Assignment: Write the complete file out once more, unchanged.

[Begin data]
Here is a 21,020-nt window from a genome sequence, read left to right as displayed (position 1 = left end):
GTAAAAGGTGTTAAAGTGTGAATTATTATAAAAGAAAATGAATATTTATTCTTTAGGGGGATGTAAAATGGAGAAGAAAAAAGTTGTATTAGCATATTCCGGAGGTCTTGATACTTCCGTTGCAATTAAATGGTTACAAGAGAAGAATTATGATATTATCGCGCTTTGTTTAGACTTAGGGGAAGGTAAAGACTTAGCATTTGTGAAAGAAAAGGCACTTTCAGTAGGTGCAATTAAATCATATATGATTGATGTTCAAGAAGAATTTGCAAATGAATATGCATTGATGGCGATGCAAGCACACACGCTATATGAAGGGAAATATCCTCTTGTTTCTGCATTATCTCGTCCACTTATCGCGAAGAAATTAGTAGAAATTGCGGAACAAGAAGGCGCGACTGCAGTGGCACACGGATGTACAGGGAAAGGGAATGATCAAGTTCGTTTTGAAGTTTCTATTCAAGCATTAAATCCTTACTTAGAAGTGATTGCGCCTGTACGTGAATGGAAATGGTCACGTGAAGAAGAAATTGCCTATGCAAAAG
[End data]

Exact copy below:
Here is a 21,020-nt window from a genome sequence, read left to right as displayed (position 1 = left end):
GTAAAAGGTGTTAAAGTGTGAATTATTATAAAAGAAAATGAATATTTATTCTTTAGGGGGATGTAAAATGGAGAAGAAAAAAGTTGTATTAGCATATTCCGGAGGTCTTGATACTTCCGTTGCAATTAAATGGTTACAAGAGAAGAATTATGATATTATCGCGCTTTGTTTAGACTTAGGGGAAGGTAAAGACTTAGCATTTGTGAAAGAAAAGGCACTTTCAGTAGGTGCAATTAAATCATATATGATTGATGTTCAAGAAGAATTTGCAAATGAATATGCATTGATGGCGATGCAAGCACACACGCTATATGAAGGGAAATATCCTCTTGTTTCTGCATTATCTCGTCCACTTATCGCGAAGAAATTAGTAGAAATTGCGGAACAAGAAGGCGCGACTGCAGTGGCACACGGATGTACAGGGAAAGGGAATGATCAAGTTCGTTTTGAAGTTTCTATTCAAGCATTAAATCCTTACTTAGAAGTGATTGCGCCTGTACGTGAATGGAAATGGTCACGTGAAGAAGAAATTGCCTATGCAAAAG